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I have come up with a way to make sure the memory card I pull from my memory card case is blank, formatted and ready to use.

Before I go into that, you might wonder why I’d use a case to carry around something as small as a CF memory card in the first place. Two words: washing machine. Yep,  I’ve left cards in my pants pockets on laundry day — with predictable results. Don’t believe the stories about folks using their cards after taking a spin (sorry, I couldn’t resist) in the washer. They may appear to work fine but would you trust them to hold images from your next paying assignment? I won’t.

So, I picked up a freebie Canon card holder at a photo convention and have been using it to hold my CF cards ever since. Now that you have the backstory, here’s the system I came up with to manage my memory.
Memory card case

All blank, formatted cards go into the case with their labels facing out. As the cards are used, I take them from the camera and put them into the card holder with their labels facing in. That simple routine allows me to quickly grab an empty card when needed and also provides a visual way to determine when I’m out of memory and need to fire up the laptop and transfer files to my computer.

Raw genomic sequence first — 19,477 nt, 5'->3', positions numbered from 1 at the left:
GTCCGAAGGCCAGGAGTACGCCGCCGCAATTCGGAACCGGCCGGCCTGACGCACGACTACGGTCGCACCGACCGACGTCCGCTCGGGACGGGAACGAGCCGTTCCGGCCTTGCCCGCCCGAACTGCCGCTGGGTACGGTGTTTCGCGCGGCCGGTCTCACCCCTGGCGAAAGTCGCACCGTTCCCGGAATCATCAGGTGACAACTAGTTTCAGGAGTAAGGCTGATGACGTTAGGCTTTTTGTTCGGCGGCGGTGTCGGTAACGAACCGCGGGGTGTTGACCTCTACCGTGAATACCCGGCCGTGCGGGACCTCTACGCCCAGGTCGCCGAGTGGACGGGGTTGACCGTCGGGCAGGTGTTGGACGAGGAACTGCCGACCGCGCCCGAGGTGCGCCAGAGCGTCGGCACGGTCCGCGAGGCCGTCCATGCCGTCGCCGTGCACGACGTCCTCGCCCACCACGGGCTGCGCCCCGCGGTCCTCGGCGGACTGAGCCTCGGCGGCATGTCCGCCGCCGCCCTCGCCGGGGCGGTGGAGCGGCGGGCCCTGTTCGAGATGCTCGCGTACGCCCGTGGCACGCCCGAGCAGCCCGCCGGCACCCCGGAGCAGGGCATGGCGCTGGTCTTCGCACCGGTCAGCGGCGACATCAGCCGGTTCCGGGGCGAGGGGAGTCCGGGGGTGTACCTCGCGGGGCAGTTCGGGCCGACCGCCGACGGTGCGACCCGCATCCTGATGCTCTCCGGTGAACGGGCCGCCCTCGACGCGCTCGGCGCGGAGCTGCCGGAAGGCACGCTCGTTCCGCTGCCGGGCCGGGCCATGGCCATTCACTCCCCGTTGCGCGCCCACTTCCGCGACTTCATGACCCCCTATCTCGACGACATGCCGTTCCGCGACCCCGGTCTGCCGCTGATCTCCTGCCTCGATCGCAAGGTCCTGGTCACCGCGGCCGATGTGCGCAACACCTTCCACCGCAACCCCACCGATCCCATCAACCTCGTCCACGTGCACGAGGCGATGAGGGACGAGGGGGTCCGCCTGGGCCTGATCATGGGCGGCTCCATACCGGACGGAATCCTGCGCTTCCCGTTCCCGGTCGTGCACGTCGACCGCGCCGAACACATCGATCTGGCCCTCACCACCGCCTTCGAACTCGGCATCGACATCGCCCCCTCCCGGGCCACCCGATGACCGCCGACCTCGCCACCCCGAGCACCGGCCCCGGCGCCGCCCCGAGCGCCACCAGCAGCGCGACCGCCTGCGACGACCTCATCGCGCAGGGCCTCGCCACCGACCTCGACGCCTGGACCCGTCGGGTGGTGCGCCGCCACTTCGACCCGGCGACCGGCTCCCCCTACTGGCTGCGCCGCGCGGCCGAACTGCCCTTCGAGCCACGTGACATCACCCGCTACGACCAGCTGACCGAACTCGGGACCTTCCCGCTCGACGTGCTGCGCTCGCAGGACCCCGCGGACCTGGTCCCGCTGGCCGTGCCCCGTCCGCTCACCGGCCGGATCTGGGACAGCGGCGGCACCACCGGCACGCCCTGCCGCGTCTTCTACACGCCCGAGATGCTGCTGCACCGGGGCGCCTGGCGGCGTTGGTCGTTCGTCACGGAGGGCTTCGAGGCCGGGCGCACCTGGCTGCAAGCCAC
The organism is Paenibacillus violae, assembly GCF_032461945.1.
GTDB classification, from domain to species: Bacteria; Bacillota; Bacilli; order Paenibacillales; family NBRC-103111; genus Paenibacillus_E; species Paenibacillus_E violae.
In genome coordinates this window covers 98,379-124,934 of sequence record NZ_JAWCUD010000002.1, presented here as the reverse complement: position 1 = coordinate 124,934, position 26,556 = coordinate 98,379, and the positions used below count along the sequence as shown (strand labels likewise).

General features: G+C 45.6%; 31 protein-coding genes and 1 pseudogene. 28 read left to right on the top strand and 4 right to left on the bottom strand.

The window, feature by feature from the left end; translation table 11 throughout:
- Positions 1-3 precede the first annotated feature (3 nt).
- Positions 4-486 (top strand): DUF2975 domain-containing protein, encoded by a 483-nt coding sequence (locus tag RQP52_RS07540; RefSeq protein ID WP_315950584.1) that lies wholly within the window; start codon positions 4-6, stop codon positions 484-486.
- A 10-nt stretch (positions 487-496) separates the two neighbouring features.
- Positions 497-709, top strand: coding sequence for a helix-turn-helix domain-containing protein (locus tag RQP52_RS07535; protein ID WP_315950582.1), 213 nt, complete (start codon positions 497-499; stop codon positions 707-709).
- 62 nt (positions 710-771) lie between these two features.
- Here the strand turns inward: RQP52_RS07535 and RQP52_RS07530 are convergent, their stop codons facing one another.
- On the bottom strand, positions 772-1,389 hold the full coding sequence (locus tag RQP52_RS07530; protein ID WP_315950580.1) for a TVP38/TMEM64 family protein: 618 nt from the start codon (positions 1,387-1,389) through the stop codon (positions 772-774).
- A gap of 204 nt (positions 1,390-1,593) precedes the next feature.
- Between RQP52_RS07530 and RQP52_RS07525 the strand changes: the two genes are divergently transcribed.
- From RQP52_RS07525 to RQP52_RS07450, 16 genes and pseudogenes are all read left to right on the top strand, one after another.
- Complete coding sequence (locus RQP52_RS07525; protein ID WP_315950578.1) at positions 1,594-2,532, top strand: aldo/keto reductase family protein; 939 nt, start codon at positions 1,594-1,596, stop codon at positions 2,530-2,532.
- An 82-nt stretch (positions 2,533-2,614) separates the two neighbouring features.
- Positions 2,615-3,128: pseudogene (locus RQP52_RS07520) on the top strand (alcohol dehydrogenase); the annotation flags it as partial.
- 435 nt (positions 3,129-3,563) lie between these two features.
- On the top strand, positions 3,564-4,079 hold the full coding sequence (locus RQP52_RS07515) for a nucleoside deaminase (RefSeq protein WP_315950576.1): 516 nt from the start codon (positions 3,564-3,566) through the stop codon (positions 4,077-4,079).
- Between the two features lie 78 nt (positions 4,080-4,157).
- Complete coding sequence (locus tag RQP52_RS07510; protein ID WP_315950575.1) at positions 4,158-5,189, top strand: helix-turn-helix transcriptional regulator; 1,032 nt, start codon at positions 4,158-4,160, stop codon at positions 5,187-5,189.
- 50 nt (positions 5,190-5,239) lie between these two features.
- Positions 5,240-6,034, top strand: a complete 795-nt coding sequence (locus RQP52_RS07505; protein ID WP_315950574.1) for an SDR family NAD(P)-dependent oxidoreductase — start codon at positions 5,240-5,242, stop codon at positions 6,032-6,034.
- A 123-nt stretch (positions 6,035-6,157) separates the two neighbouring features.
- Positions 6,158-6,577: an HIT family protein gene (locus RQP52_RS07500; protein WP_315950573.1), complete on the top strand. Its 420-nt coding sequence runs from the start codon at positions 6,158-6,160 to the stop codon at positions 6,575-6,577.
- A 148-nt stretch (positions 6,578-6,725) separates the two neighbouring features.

No muss, no fuss.
I like that. The time saved can be spent checking your pockets before you do laundry!

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Keep this in mind when shopping for memory cards. The brand doesn’t affect the quality of the images captured to the card. The brand of the card, however, can make a difference in the speed at which images are captured to and downloaded from the card. Not having the time or inclination to do speed tests on every memory card out there, Rob Galbraith, noted digital photo guru and acquaintance of mine, has done the work for all of us. Check out his website for a comparison chart of the various cards on the market and see where your card ranks.

I personally use Sandisk Ultras in my camera but also have a couple Ridata cards in my bag that have served me well. I also have a half dozen Lexar cards that have let me down. Like most things in life, you find a brand you trust and like and stick with it. Sure, some cards are better (read FASTER) than other cards. But it’s a difference of microseconds!

Like I’ve said before, it’s the photographer that makes the difference, not the gear. Stop worrying about the speed of your cards and start shooting!

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In an effort to post more frequently, I’ll share this tip with you. If you use Canon gear, buy and use Sandisk cards. I use a Sandisk Extreme IIIs in my Mark II and 20D. Lexar cards, while they’ll work, are optimized for Nikon gear. You’re still shooting in RAW format, right? GOOD. Go and sin no more. 

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